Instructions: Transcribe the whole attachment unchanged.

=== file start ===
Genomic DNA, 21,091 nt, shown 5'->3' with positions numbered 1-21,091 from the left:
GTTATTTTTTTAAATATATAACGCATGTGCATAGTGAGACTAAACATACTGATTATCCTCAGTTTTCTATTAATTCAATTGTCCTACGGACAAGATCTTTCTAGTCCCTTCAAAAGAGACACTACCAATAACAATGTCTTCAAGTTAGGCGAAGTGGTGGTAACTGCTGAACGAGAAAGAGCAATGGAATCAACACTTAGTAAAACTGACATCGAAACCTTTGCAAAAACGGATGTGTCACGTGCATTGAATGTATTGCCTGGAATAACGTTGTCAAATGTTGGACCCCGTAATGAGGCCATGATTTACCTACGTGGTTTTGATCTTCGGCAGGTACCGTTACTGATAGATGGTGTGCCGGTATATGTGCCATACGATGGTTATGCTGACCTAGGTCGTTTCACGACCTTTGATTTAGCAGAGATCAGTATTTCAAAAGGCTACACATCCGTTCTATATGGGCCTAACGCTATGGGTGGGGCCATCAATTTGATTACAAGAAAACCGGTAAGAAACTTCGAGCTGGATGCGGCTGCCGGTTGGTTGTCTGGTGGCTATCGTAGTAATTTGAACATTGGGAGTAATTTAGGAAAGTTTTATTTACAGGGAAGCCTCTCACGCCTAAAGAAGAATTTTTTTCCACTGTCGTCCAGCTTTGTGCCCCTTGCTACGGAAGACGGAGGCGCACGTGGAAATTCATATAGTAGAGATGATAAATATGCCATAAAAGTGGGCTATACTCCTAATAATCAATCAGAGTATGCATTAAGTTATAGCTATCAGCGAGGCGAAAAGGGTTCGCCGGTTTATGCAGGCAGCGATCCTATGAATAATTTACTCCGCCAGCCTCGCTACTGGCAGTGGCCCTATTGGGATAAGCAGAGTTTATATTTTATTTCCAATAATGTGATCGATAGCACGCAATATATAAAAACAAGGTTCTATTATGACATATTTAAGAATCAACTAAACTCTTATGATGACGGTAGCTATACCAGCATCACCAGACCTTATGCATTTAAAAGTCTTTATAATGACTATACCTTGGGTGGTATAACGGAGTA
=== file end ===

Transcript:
Genomic DNA, 21,091 nt, shown 5'->3' with positions numbered 1-21,091 from the left:
GTTATTTTTTTAAATATATAACGCATGTGCATAGTGAGACTAAACATACTGATTATCCTCAGTTTTCTATTAATTCAATTGTCCTACGGACAAGATCTTTCTAGTCCCTTCAAAAGAGACACTACCAATAACAATGTCTTCAAGTTAGGCGAAGTGGTGGTAACTGCTGAACGAGAAAGAGCAATGGAATCAACACTTAGTAAAACTGACATCGAAACCTTTGCAAAAACGGATGTGTCACGTGCATTGAATGTATTGCCTGGAATAACGTTGTCAAATGTTGGACCCCGTAATGAGGCCATGATTTACCTACGTGGTTTTGATCTTCGGCAGGTACCGTTACTGATAGATGGTGTGCCGGTATATGTGCCATACGATGGTTATGCTGACCTAGGTCGTTTCACGACCTTTGATTTAGCAGAGATCAGTATTTCAAAAGGCTACACATCCGTTCTATATGGGCCTAACGCTATGGGTGGGGCCATCAATTTGATTACAAGAAAACCGGTAAGAAACTTCGAGCTGGATGCGGCTGCCGGTTGGTTGTCTGGTGGCTATCGTAGTAATTTGAACATTGGGAGTAATTTAGGAAAGTTTTATTTACAGGGAAGCCTCTCACGCCTAAAGAAGAATTTTTTTCCACTGTCGTCCAGCTTTGTGCCCCTTGCTACGGAAGACGGAGGCGCACGTGGAAATTCATATAGTAGAGATGATAAATATGCCATAAAAGTGGGCTATACTCCTAATAATCAATCAGAGTATGCATTAAGTTATAGCTATCAGCGAGGCGAAAAGGGTTCGCCGGTTTATGCAGGCAGCGATCCTATGAATAATTTACTCCGCCAGCCTCGCTACTGGCAGTGGCCCTATTGGGATAAGCAGAGTTTATATTTTATTTCCAATAATGTGATCGATAGCACGCAATATATAAAAACAAGGTTCTATTATGACATATTTAAGAATCAACTAAACTCTTATGATGACGGTAGCTATACCAGCATCACCAGACCTTATGCATTTAAAAGTCTTTATAATGACTATACCTTGGGTGGTATAACGGAGTA